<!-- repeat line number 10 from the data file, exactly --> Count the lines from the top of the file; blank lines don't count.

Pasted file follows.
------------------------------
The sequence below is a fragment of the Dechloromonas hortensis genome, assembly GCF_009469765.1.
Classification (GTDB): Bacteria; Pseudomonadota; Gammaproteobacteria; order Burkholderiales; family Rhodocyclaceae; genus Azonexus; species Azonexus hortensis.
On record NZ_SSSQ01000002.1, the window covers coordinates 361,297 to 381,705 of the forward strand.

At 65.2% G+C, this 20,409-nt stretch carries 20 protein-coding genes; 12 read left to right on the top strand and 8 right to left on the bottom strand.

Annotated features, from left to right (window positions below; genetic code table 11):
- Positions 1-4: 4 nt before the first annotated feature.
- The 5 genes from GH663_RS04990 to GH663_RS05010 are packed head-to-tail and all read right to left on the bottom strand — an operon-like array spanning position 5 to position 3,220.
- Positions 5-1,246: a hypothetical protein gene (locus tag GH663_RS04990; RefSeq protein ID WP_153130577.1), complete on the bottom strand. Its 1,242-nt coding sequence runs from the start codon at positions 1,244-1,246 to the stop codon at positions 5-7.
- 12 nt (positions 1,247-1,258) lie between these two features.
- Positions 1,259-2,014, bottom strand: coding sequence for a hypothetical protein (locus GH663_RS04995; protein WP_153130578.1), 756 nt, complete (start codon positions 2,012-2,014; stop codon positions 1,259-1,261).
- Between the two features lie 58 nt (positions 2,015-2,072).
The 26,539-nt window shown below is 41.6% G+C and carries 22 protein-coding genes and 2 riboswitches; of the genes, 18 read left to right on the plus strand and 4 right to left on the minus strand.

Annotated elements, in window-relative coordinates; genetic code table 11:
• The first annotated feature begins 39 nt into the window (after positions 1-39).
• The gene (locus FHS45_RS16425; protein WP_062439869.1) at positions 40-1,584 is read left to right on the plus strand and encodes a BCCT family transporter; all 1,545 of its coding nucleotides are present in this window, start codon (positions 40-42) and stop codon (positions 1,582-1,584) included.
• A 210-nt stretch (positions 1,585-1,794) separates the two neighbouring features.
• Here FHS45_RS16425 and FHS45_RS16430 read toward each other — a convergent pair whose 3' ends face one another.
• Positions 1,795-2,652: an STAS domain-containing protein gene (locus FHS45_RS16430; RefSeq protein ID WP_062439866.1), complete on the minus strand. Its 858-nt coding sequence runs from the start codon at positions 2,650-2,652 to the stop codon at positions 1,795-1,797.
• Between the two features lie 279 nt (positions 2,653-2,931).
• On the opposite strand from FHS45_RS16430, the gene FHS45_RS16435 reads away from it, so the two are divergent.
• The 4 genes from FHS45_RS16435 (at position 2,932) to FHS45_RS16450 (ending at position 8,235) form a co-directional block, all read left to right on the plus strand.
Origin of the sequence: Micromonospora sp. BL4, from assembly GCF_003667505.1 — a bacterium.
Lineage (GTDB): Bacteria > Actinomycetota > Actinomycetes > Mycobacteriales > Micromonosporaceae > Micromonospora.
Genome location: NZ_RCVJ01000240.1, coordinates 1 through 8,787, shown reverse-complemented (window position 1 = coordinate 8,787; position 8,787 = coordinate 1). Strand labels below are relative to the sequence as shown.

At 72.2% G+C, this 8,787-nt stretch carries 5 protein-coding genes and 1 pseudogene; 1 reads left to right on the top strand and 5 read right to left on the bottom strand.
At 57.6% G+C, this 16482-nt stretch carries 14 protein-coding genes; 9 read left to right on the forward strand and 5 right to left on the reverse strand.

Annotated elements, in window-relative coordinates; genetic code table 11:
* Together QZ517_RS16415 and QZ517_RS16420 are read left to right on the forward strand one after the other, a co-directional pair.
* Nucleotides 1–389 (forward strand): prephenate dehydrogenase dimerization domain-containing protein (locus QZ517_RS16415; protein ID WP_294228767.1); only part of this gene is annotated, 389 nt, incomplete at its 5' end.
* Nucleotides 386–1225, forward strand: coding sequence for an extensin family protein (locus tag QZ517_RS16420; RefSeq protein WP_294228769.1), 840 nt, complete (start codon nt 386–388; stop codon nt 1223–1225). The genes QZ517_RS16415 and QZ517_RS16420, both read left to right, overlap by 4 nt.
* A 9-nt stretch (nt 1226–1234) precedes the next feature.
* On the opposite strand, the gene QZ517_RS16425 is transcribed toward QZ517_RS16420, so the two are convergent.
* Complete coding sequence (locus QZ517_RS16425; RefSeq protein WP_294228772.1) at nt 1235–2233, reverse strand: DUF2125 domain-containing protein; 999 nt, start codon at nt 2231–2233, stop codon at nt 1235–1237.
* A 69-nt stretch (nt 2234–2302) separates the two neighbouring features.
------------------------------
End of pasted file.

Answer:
- Positions 1,259-2,014, bottom strand: coding sequence for a hypothetical protein (locus GH663_RS04995; protein WP_153130578.1), 756 nt, complete (start codon positions 2,012-2,014; stop codon positions 1,259-1,261).